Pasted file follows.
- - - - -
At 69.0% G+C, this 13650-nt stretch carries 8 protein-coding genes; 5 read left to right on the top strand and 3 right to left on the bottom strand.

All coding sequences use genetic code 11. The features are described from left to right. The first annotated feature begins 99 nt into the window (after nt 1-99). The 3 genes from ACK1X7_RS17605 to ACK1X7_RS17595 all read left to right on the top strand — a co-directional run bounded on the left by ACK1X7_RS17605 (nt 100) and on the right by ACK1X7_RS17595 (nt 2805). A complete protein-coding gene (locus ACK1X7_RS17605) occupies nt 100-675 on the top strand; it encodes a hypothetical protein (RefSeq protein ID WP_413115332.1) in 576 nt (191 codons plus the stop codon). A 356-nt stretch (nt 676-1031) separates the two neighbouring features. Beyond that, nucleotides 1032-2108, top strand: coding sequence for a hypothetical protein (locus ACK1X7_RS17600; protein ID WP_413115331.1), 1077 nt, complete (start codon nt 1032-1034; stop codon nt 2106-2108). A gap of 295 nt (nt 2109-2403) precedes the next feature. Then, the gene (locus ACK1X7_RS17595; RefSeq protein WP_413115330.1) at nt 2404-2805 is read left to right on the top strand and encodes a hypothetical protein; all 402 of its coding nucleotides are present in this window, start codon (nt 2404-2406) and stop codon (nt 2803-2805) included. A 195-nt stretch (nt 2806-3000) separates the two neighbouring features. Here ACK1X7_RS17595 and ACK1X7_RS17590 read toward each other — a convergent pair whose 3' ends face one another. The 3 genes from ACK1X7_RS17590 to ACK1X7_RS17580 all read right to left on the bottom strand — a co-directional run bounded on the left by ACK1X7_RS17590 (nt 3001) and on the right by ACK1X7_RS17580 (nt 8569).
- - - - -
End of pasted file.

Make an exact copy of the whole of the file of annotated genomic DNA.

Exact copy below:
At 69.0% G+C, this 13650-nt stretch carries 8 protein-coding genes; 5 read left to right on the top strand and 3 right to left on the bottom strand.

All coding sequences use genetic code 11. The features are described from left to right. The first annotated feature begins 99 nt into the window (after nt 1-99). The 3 genes from ACK1X7_RS17605 to ACK1X7_RS17595 all read left to right on the top strand — a co-directional run bounded on the left by ACK1X7_RS17605 (nt 100) and on the right by ACK1X7_RS17595 (nt 2805). A complete protein-coding gene (locus ACK1X7_RS17605) occupies nt 100-675 on the top strand; it encodes a hypothetical protein (RefSeq protein ID WP_413115332.1) in 576 nt (191 codons plus the stop codon). A 356-nt stretch (nt 676-1031) separates the two neighbouring features. Beyond that, nucleotides 1032-2108, top strand: coding sequence for a hypothetical protein (locus ACK1X7_RS17600; protein ID WP_413115331.1), 1077 nt, complete (start codon nt 1032-1034; stop codon nt 2106-2108). A gap of 295 nt (nt 2109-2403) precedes the next feature. Then, the gene (locus ACK1X7_RS17595; RefSeq protein WP_413115330.1) at nt 2404-2805 is read left to right on the top strand and encodes a hypothetical protein; all 402 of its coding nucleotides are present in this window, start codon (nt 2404-2406) and stop codon (nt 2803-2805) included. A 195-nt stretch (nt 2806-3000) separates the two neighbouring features. Here ACK1X7_RS17595 and ACK1X7_RS17590 read toward each other — a convergent pair whose 3' ends face one another. The 3 genes from ACK1X7_RS17590 to ACK1X7_RS17580 all read right to left on the bottom strand — a co-directional run bounded on the left by ACK1X7_RS17590 (nt 3001) and on the right by ACK1X7_RS17580 (nt 8569).